[Twisted-Python] First impressions of Windows downlod

Andy Robinson andy at reportlab.com
Sun Oct 13 18:57:40 EDT 2002

I'll try to help with any windows issues I can...ReportLab
are starting to face exactly the same things with packaging
up our commercial products, except we have not really braved
distutils yet. I can see from your setup script that you
have :-)  Nobody on the SIG ever answered any of my questions
so I guess I can learn from you here too...

> I don't understand Microsoft's "DOS Shell" scripting language too
> well, but I
> think "execute" means something misleading in this context,
> i.e. "double-click".  Since most of the Twisted main scripts
> don't have a GUI,
> when you "run" them in the explorer, a black DOS box comes up and
> disappears.

Windows uses file extensions rather than marking scripts
executable, and things like "#!/usr/bin/env python" mean
nothing to it.

You can either type the command line in a DOS box, or double-click
it. If you double-click and a traceback occurs, you won't get to
read it.  It's pretty much understood that for things like web servers,
scripting languages and databases one has to use the DOS prompt
and there will be a bunch of commands to administer the server,
just like on Unix.  The DOS shell in Windows 2000 is very pleasant,
readline-ish, with auto-completion and a host of commands, and any Python
programmer will certainly be used to it.

> Is there some way to make it so that these commands are accessible via the
> user's %PATH% at a DOS prompt, regardless of distutils?  The only
> technique I've found involves Cygwin and that was pretty nasty.

Python is not on the path by default (but see 2 below). As I see it
you've got 3-4 choices on such scripts.
1. If the file has no extension, like your current scripts, you can
still execute it by doing
    python myscript
(assuming Python is on the path).  But it's not intuitive what to
do with a file that lacks an extension.

2. If the file ends in .py, then Windows knows it's a python script
as the .py extension was 'associated' with python.exe when Python
was installed.  You can then run by using its name:

C:\Python22\Lib\site-packages\twisted\scripts>mktap.py web --path
Saving web application to web.tap...

Just like Unix - well, nearly.

3. If a file ends in .bat you can execute it and it's assumed to
have Windows' fairly poor batch language.  There is a horrible
hack to hide Python scripts in batch files, but it's REALLY
horrible.  You could also make a batch file call a Python script,
but it's unusual and pointless since you need the Python script

4. If you're devilishly cunning you can make 'stub EXEs', using
a partial binary, and they can be assembled on Unix.  Our commercial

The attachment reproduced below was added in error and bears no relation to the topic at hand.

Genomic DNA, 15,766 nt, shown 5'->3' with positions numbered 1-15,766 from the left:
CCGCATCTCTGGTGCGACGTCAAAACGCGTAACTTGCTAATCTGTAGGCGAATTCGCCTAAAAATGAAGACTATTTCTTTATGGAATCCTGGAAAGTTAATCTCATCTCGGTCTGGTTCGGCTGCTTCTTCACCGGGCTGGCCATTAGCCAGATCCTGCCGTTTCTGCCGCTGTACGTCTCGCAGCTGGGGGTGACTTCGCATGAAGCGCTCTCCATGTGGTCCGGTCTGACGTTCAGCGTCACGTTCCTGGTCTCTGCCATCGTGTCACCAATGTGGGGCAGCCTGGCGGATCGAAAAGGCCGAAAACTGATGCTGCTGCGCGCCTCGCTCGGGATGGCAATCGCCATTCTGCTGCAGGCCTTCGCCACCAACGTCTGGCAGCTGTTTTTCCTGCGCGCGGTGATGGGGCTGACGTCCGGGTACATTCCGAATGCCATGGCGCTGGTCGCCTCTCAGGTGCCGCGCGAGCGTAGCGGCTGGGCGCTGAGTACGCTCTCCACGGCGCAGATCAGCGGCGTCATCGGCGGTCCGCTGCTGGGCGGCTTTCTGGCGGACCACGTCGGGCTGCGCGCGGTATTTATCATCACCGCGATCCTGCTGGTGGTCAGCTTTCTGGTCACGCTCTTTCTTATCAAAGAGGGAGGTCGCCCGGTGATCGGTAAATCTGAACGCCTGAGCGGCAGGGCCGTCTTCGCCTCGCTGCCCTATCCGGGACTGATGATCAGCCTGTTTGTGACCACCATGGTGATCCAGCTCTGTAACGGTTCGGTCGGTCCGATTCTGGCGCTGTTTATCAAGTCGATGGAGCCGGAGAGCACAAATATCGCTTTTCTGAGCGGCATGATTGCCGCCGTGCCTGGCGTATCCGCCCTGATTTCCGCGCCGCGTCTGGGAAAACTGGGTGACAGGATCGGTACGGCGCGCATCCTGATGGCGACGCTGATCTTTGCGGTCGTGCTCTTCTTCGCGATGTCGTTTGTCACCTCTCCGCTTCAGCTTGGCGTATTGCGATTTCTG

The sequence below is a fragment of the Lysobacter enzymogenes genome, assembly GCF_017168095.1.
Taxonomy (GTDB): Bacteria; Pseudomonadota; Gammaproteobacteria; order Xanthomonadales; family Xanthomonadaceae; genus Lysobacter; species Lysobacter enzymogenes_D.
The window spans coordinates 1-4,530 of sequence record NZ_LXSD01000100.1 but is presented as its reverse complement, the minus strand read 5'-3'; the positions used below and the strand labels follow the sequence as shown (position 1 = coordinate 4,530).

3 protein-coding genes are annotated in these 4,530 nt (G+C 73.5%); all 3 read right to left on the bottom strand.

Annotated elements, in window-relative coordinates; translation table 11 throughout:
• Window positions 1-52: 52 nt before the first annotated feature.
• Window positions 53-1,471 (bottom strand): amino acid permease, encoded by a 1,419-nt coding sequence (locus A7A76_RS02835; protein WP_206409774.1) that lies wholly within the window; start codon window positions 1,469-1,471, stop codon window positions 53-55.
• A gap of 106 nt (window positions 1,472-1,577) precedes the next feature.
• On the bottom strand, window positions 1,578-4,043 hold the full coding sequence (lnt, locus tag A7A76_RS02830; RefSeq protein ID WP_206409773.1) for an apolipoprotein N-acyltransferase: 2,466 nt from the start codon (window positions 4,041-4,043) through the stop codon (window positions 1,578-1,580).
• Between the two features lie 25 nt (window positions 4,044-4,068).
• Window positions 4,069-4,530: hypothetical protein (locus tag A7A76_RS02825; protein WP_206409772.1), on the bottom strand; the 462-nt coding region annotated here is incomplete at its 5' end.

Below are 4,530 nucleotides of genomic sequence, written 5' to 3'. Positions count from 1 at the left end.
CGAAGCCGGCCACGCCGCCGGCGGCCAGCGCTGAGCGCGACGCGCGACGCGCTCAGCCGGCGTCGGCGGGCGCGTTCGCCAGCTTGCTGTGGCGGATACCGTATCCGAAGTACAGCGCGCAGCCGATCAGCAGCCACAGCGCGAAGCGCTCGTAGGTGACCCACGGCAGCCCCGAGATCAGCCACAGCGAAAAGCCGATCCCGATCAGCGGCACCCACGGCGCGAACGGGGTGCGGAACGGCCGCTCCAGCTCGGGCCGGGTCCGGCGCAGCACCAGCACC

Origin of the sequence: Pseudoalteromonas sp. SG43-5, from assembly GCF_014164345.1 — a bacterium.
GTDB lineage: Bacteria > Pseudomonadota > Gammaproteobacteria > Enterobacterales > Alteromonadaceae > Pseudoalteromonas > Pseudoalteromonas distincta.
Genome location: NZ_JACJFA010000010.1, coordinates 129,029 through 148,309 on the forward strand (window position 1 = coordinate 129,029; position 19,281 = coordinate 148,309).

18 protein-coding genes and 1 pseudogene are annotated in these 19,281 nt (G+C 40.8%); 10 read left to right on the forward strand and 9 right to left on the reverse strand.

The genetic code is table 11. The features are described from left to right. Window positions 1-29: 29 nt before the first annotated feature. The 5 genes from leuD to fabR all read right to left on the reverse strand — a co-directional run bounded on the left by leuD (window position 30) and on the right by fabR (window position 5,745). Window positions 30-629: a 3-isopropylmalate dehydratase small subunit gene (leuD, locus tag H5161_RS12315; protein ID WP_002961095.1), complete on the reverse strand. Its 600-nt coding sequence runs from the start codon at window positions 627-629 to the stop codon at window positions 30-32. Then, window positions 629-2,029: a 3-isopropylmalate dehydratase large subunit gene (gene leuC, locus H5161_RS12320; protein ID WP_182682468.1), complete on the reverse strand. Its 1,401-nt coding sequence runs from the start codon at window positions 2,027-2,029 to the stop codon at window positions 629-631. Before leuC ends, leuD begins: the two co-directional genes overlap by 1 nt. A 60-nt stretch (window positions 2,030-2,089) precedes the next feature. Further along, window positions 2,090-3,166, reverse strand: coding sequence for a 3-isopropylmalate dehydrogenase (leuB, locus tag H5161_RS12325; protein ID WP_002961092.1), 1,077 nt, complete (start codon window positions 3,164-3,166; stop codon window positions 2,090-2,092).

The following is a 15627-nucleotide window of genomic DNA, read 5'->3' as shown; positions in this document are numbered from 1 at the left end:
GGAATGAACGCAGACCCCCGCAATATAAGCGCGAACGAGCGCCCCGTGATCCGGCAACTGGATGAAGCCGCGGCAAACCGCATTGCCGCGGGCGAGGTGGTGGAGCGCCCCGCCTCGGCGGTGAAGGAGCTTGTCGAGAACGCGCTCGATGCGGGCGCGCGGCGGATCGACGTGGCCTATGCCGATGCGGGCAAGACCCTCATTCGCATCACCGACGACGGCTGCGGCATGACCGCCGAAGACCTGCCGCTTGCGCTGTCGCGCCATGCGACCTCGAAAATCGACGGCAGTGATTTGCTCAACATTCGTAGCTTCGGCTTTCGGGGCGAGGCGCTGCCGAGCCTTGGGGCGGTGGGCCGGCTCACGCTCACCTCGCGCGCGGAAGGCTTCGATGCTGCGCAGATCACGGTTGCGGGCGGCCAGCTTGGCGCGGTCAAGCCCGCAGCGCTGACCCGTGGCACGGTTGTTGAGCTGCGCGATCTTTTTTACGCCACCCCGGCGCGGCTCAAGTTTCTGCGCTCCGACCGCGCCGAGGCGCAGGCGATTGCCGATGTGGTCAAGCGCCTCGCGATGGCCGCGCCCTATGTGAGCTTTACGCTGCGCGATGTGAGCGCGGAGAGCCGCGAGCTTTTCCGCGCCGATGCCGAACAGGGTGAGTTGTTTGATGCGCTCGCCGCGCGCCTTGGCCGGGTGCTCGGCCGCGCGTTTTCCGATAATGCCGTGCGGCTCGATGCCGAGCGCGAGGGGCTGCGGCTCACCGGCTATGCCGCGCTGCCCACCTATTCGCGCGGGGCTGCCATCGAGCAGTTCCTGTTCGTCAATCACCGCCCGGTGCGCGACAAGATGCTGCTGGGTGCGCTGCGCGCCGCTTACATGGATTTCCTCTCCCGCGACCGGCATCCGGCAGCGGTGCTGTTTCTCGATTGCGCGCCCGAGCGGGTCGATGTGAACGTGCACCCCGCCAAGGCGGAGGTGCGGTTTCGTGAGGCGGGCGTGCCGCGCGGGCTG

download has a 'bin' directory containing a tiny 'rml2pdf.exe' which
just imports and runs the content of rlextra/rml2pdf/rml2pdf.py(c).

The real problem, of course, is what distutils does now.  I don't
know if it has a post-install hook.  If it does, then you could
  if sys.platform == 'win32':
      for filename in os.listdir('bin'):
          os.rename(filename, filename + '.py')

If not, I wonder if you can do that when making the package?
This would instantly make sure that they were executable
and also obviously recognizable.

> FWIW I don't think it's possible to do run any post-installation
> code on win32
> with distutils.  I haven't looked in depth for a while, but I
> haven't heard
> news of this being fixed, either.
Doh, there goes that idea then.

> Yes.  I'm glad you see the utility in doing this.  I also
> strongly agree with
> you that the Twisted experience needs to be positive within the
> first fifteen
> minutes of the download, and it bothers me that the Windows
> installer is not in
> very good shape.  (Have you tried the debian install though?
> It's smooooth
> ^_^)

Unfortunately my various attempts to install Linux have all
failed horribly, usually with graphics drivers and after a lot more
than 15 minutes :-).  I still use Windows on my desktop.  We use
FreeBSD on our servers and Solaris at most customer sites, but only
'as servers'. My Linux knowledge is bound to be worse that yours of
Windows :-)

> Well, if your testers are sysadmins they tend to be irritated by the
> installation problems a lot more often.  Trouble is that sysadmins rarely
> install server frameworks on their own...

I have two "junior programmers" who will probably be ideal.
John knows Python, Dragan knows Java and a little Python, but they
(like me) are new to networking.  John is also our docco expert.
I suggest holding off until we "think it's sorted" and using
them for first impressions on the install process and examples.
You can only use each tester once for this kind of thing.

The other one, Robin becker, will no doubt ignore all docco, read the
source and maybe even any binaries, then discover something nasty
lurking in your innermost Windows event loops ;-)



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